** I didn't quite read it like that. In the former, I just thought he was pointing out that every scientist has a way of making him or herself feel superior to those in other fields. He does have a point in that mathematics are about as "pure" as you can get, since it has far less in the way of relativity than, say, sociology. In the latter, he's talking to grad students, not actual established experts who would probably seen through the bullshit within one sentence. It's not really so much a comment on their fields as on their proficiency -- or presumed proficiency versus the actual lack thereof.thereof.
** I thought it was that fields like engineering and linguistics have several hard-and-fast rules/laws that really can't be broken (and when the "impostor" breaks them, that's when the "BS Alarm" goes off), but something like literary criticism is ''extremely'' open to debate and alternate interpretation. There ''are'' no rules or laws to be broken, and even if there were, literary criticism by its very nature is subjective!
9th Oct '13 5:07:55 AM damnedifiaint
Is there an issue? Send a Message


* In [[http://xkcd.com/603/ this]] strip, the author accuses ''{{Idiocracy}}'' fans of being intellectually snooty and self-righteous. How does he reconcile this with his attitude in strips like [[http://xkcd.com/435/ this]] and [[http://xkcd.com/451/ this]], in which he declares hard sciences to be necessarily superior subjects of study and anyone who studies soft sciences to be an idiot? I'm not even a big fan of soft sciences, but I think that's a bit much.

to:

* In [[http://xkcd.com/603/ this]] strip, the author accuses ''{{Idiocracy}}'' fans of being intellectually snooty and self-righteous. How does he reconcile this with his attitude in strips like [[http://xkcd.com/435/ this]] and [[http://xkcd.com/451/ this]], in which he declares hard sciences to be necessarily superior subjects of study and anyone who studies soft sciences to be an idiot? I'm not even a big fan of soft sciences, but I think that's a bit much.much.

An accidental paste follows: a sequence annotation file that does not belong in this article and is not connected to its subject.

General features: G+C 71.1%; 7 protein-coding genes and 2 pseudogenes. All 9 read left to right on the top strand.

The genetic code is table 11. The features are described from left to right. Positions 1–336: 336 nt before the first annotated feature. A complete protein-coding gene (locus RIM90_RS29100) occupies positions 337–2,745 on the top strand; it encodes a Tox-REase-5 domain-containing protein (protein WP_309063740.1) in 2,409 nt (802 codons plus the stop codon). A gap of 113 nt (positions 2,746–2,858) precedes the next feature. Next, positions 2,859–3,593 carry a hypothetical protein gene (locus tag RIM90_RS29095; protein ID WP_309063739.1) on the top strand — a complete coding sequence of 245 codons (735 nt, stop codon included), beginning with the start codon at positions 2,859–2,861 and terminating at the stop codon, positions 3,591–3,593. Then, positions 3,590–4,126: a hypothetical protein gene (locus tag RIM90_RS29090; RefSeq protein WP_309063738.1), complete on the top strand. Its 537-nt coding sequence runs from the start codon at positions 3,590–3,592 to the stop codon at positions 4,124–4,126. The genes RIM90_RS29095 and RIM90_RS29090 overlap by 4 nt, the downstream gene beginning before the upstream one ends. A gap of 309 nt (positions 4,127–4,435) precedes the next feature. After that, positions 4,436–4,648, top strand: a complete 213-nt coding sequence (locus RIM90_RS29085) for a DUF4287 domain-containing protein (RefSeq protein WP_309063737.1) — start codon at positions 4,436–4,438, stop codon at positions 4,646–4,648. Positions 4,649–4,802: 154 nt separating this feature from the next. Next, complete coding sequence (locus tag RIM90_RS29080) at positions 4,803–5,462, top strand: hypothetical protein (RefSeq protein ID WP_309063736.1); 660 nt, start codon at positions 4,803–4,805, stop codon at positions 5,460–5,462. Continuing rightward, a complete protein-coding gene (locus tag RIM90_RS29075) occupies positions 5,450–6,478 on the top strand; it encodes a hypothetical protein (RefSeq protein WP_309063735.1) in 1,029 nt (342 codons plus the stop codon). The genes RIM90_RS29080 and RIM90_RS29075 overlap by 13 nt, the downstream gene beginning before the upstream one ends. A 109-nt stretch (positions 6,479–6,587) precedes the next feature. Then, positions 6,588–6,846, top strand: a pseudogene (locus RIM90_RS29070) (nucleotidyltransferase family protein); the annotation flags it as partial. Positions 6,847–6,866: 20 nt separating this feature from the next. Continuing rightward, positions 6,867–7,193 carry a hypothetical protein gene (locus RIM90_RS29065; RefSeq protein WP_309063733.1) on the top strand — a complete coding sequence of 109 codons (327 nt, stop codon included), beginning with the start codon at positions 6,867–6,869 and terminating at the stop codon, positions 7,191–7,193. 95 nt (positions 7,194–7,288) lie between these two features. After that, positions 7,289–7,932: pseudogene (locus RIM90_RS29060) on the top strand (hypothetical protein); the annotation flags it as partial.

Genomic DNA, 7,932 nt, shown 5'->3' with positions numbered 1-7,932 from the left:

** I didn't quite read it like that. In the former, I just thought he was pointing out that every scientist has a way of making him or herself feel superior to those in other fields. He does have a point in that mathematics are about as "pure" as you can get, since it has far less in the way of relativity than, say, sociology. In the latter, he's talking to grad students, not actual established experts who would probably seen through the bullshit within one sentence. It's not really so much a comment on their fields as on their proficiency -- or presumed proficiency versus the actual lack thereof.
2nd Oct '13 8:32:10 AM NolanRBurke
Is there an issue? Send a Message


* In [[http://xkcd.com/603/ this]] strip, the author accuses ''{{Idiocracy}}'' fans of being intellectually snooty and self-righteous. How does he reconcile this with his attitude in strips like [[http://xkcd.com/435/ this]] and [[http://xkcd.com/451/ this]], in which he declares hard sciences to be necessarily superior subjects of study and anyone who studies sof sciences to be an idiot? I'm not even a big fan of soft sciences, but I think that's a bit much.

to:

* In [[http://xkcd.com/603/ this]] strip, the author accuses ''{{Idiocracy}}'' fans of being intellectually snooty and self-righteous. How does he reconcile this with his attitude in strips like [[http://xkcd.com/435/ this]] and [[http://xkcd.com/451/ this]], in which he declares hard sciences to be necessarily superior subjects of study and anyone who studies sof soft sciences to be an idiot? I'm not even a big fan of soft sciences, but I think that's a bit much.
2nd Oct '13 8:31:54 AM NolanRBurke
Is there an issue? Send a Message

Added DiffLines:

* In [[http://xkcd.com/603/ this]] strip, the author accuses ''{{Idiocracy}}'' fans of being intellectually snooty and self-righteous. How does he reconcile this with his attitude in strips like [[http://xkcd.com/435/ this]] and [[http://xkcd.com/451/ this]], in which he declares hard sciences to be necessarily superior subjects of study and anyone who studies sof sciences to be an idiot? I'm not even a big fan of soft sciences, but I think that's a bit much.
11th Sep '13 8:39:09 PM SteveMB
Is there an issue? Send a Message

Added DiffLines:

*** Perhaps the Hill People (who dislike the protagonists' tribe) were found by the Beanie People and told them that nobody lived down by the seashore, thus preventing them from getting the warning.
This list shows the last 10 events of 15. Show all.
http://tvtropes.org/pmwiki/article_history.php?article=Headscratchers.Xkcd